Read Miss Smithers by Susan Juby Online


In this delightful sequel to Juby's Alice, I Think, Alice enters the Miss Smithers pageant to claim the $400 clothing allowance, and comments on the whole experience in a zine....

Title : Miss Smithers
Author :
Rating :
ISBN : 9780060515485
Format Type : Paperback
Number of Pages : 336 Pages
Status : Available For Download
Last checked : 21 Minutes ago!

Miss Smithers Reviews

  • Meg Cabot
    2018-11-17 21:29

    I'm pretty sure this is the one where she buys the leather pants. Or is the one with Jesus bus? Either way, I think I wet my pants, I was laughing so hard.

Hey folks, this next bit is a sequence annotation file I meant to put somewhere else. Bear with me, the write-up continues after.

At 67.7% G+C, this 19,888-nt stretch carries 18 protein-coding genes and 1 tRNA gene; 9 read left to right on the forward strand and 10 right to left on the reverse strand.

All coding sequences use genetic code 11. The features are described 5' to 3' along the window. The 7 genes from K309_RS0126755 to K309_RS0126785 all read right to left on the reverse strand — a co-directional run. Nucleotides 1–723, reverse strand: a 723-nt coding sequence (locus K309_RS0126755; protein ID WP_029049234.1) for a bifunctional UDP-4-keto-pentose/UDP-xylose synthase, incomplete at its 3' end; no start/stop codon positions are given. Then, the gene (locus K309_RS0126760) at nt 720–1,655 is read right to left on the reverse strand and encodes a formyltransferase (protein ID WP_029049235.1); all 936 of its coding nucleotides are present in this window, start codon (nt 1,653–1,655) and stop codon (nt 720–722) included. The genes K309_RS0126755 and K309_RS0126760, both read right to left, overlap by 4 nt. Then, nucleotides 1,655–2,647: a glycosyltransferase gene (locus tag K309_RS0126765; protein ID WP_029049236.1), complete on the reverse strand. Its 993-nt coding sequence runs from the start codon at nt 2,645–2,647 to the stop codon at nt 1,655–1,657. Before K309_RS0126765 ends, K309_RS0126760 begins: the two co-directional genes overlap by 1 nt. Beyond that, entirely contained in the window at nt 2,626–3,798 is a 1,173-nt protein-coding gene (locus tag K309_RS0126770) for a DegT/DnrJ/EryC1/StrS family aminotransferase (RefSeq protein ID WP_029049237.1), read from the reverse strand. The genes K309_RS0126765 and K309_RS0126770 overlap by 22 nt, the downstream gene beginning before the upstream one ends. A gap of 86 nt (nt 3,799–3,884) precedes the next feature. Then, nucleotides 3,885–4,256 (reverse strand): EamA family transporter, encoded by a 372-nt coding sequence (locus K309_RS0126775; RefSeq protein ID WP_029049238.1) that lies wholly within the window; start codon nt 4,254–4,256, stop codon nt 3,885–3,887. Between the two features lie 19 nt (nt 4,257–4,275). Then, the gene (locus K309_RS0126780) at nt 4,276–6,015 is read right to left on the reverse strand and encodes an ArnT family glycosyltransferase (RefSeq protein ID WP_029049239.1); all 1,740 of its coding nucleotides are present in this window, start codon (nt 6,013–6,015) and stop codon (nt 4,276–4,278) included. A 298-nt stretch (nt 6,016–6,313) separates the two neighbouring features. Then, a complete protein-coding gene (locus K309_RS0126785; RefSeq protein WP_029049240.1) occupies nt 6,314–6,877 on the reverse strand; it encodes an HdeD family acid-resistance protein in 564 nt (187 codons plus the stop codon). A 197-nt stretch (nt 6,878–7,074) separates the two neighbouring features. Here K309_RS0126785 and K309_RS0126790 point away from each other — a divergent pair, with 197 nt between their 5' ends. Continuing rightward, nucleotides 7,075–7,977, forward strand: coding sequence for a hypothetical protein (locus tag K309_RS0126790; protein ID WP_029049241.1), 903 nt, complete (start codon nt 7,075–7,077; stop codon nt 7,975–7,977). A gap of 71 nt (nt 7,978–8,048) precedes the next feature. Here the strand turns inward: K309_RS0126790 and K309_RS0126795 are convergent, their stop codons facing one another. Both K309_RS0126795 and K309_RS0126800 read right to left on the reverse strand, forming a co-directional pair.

• Karin
    2018-12-02 21:36

    4.5 starsAlice continues her coming of age story when she is entered into the Miss Smithers pageant as Miss Rod and Gun Club (ironic since her parents are vegetarians who oppose hunting, slaughterhouses, etc) in an even funnier book than the first in this trilogy: I can see why this one won an award (Sheila A. Egoff Children’s Literature Prize (2005)). But it's more than just funny as we see various facets of teen concerns and the lives of those around her. I'm looking forward to reading the third book in this trilogy.

  • Emma
    2018-12-05 21:48